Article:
Bingo. So I suppose that indicates the amount of thought that Nokia put into the design.
I’m always pleased to see the Carl Zeiss name next to a cameraphone lens. I just wish it reliably meant a great cameraphone. The Lumia’s 8 megapixel rear-facing camera shoots Perfectly Decent photos. I’d even say it’s a step above most of the 8 MP Android cameraphones I’ve tried. It can’t hold a candle to even last year’s iPhone, however. I like the fact that the dedicated shutter button is two-step; press halfway to lock focus.
The camera shoots 720P video instead of 1080P (no big loss, on a camera that doesn’t take exceptional photos) and its front-facing chat cam is a decent 1 MP.
Should you be worried about what’s under the Lumia’s hood? You get 16 gigs of non-expandable storage. Which is better than basic, but it’s not exactly an enormous homestead. Well, I’ve already said that Windows Phone doesn’t have big, “leave your notebook at home” apps. If you’re expecting to carry your whole world around on your phone, you’re probably better off with an iPhone or an Android anyway. It’s appropriate for this kind of device. 16 gigs will easily hold enough documents and media to last you until your next desktop sync. Though yes, yikes, a few games and an onboard street atlas can quickly make you wish for a card slot.
Then there’s its single-core Snapdragon CPU. That’s not exactly state-of-the-art. It is, however, about what you’d expect from any smartphone in this price range. Even Apple’s $99 iPhone 4 is built around a single-core chip. The important bit is that Lumia certainly doesn’t feel like a slow phone. It’s about as responsive as a good Android handset.
Fresh from my trials and tribulations in testing the ATT version of the new iPad, I was able to bullseye myself to the right spots in New England to test out the Lumia’s LTE radio. I was reliably pulling down data at greater than 20 Mbps and uploading at two or three. This is somewhere under the maximum I was seeing on the iPad but it still kicks the butt of my (increasingly shamed) home WiFi.
One of the incidental advantages of a larger phone is that there’s room for a larger battery. The Lumia consistently ran for two days between charges, despite heavy use. In a worst-case scenario — screen at max brightness, watching videos streamed from Netflix — I got through a little less than four hours of movies before running low.
The Three-Horse Race
I spent a lot of time here talking about Windows Phone’s basic design philosophy because it represents a unique approach to a mobile phone OS. And that’s the central point in any argument about making the Nokia Lumia 900 — or any other Windows Phone — a top-tier choice.
You need to appreciate Windows Phone as a terrific solution to inadequacies that Microsoft saw in existing phones. You can’t really put Windows Phone and another OS into a table of features and fill the grid with green checkmarks and red crosses. That approach kind of works when you compare iOS to Android; you’re comparing NFL football to Canadian league football. Comparing Windows Phone to iOS is like comparing baseball to hockey. You can’t possibly determine that one is better than the other. You can only figure out which of these appeals to you, personally. You’re the person who’s going to be using it. If Windows Phone is the right phone for you, what does it matter that it isn’t the right phone for other people?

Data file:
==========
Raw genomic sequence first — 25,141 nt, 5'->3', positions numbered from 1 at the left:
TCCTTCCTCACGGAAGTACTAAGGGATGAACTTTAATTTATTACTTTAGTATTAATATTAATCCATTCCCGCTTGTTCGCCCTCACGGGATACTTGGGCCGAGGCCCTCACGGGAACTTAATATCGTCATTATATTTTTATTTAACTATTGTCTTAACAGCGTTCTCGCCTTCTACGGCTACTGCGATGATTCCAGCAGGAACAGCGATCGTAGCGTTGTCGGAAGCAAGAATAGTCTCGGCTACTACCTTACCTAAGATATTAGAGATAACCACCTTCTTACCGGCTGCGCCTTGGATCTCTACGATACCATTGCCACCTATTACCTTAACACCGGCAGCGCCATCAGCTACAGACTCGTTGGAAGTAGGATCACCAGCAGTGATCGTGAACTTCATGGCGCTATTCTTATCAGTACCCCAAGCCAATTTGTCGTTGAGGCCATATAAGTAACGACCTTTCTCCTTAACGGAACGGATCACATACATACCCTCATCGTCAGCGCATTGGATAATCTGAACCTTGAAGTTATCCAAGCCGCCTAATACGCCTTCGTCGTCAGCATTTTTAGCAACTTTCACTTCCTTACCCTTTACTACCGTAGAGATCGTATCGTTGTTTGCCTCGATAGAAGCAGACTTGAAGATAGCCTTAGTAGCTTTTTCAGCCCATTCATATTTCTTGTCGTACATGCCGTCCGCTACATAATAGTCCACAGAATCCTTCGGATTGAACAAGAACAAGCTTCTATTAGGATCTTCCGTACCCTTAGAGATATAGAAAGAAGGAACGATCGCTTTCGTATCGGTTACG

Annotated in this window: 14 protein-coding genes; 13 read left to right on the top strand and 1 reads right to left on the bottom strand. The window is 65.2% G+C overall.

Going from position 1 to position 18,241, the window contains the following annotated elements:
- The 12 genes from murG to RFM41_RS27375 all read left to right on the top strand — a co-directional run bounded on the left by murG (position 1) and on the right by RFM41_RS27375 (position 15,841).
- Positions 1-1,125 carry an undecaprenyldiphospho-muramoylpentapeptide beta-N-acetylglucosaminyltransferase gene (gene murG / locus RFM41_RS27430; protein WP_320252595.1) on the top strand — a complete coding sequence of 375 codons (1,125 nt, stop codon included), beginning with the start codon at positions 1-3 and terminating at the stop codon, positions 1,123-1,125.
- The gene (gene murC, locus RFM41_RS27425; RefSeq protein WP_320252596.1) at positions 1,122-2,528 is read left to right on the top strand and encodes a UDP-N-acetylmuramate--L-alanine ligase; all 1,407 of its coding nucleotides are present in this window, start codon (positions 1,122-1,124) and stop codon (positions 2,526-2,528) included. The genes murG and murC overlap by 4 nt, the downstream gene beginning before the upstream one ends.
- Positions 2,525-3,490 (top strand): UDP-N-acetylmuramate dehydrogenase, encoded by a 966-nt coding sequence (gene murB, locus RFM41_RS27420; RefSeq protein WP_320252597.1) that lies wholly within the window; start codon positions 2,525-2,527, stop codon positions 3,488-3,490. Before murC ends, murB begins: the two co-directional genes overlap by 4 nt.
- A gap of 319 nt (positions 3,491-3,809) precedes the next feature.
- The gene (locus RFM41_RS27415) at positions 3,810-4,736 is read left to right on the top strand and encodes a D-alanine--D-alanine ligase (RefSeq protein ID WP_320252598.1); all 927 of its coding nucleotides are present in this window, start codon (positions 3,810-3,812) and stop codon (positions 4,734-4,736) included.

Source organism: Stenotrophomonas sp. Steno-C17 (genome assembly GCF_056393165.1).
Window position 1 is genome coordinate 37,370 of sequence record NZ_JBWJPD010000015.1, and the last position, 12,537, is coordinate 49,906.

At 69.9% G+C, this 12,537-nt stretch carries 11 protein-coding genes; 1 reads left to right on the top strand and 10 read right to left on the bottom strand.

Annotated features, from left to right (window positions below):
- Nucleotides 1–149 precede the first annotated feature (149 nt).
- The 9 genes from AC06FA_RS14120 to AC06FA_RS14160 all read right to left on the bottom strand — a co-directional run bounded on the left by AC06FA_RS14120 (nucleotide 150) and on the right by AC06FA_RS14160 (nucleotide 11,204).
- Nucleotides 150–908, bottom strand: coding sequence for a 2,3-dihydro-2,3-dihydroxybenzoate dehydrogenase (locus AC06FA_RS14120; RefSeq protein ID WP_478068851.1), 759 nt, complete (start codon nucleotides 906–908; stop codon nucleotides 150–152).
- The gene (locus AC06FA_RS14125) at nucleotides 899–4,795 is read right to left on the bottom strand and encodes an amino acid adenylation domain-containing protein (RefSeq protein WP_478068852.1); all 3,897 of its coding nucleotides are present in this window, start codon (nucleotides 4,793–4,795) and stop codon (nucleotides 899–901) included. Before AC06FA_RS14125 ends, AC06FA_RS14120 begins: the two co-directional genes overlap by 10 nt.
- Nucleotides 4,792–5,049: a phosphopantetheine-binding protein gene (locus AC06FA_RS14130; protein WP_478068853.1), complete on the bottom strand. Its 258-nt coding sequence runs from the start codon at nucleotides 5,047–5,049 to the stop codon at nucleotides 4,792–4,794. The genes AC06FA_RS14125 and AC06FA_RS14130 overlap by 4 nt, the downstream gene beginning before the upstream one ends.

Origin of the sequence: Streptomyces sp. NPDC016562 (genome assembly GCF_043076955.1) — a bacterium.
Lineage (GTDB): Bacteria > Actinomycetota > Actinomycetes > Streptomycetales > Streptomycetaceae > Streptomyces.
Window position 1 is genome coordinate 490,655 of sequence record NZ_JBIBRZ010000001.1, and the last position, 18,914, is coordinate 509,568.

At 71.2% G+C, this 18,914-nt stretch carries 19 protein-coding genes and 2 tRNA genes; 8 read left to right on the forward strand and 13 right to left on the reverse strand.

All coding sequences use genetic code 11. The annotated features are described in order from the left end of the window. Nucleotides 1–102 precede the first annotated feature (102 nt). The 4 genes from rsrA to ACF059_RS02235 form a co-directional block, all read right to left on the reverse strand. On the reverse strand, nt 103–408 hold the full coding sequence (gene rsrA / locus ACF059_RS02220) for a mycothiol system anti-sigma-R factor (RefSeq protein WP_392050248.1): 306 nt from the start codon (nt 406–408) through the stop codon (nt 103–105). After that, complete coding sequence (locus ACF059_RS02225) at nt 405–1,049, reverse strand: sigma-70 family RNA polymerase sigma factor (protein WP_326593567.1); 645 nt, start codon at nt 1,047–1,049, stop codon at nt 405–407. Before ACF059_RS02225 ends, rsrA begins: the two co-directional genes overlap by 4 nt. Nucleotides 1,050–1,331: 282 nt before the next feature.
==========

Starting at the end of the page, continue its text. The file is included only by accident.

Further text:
Windows Phone’s most obvious drawback is the relatively small catalogue of apps, which is in the tens of thousands instead of the hundreds of thousands. And yet, I was able to find Windows Phone editions of most of the apps that define my iPhone. I’m glad that the app ecosystem isn’t the wild, uncontrolled battledrome of scams and malware that I associate with Android, and that I have the ability to conscientiously sideload apps outside of the Marketplace if I so choose.
Is Windows Phone worthwhile?
Windows Phone still has rough edges. Maybe more than you’d expect from an OS that’s more than two years old. iOS has its annoyances, too, and don’t even get me started on Android. Deeper thought on the subject reveals that many of its “rough edges” are simply differences between the Lumia and the phone I’ve been carrying for three years. I was annoyed by Windows Phone on day one, but filled with respect by the end of my first week as preconceptions dropped away.
What must I conclude about Windows Phone? When we jettison any childish and utterly useless interest in who’s selling how many units, and how many apps are in which store, and where this OS was after two years relative to this other one, I’m left with the conclusion that Windows Phone is about as good as Android or iOS.
My take on this is informed by my own experience as a Mac user. Why did I use a Mac for so many years, despite the fact that PCs running DOS could do so much more, for so many years? Simple: I had no interest in a computer that could do the things that a PC could do. I wanted one that could do things that at the time, only a Mac could do.
As such, the Mac made me exceptionally happy. I didn’t want WordPerfect and Visual BASIC. I wanted MacWrite and HyperCard.
This is why I can recommend the Lumia and Windows Phone. The iPhone can’t possibly please every conceivable user. I love the fact that I can use my iPhone 4S to open a presentation file that I created on my desktop, change half of my slides around, and then drive the actual presentation itself from the phone via a VGA adapter.
Good for me. But what about the consumer who doesn’t want a phone that’s as capable as a notebook? What about a user who can go an entire week without knowing or caring what the Hot New Must-Have App is?
Every consumer — even iPhone and Android buyers — gives up something he or she wants because it means they’ll get something that they want even more. iPhone users give up a lot of freedom. Android users give up security and consistency. A Windows Phone user has to willfully reject the benefits of a fully-mature OS with more features and more powerful apps.
But if he or she is OK with that, they’ll wind up with the simplest, cleanest, calmest, and most elegant smartphone-class OS on the market. For the sort of user for whom a phone is simply an accessory to life and is neither the lens through which life is experienced nor the sword with which their daily battles are fought, the Lumia 900 and Windows Phone are worth wanting.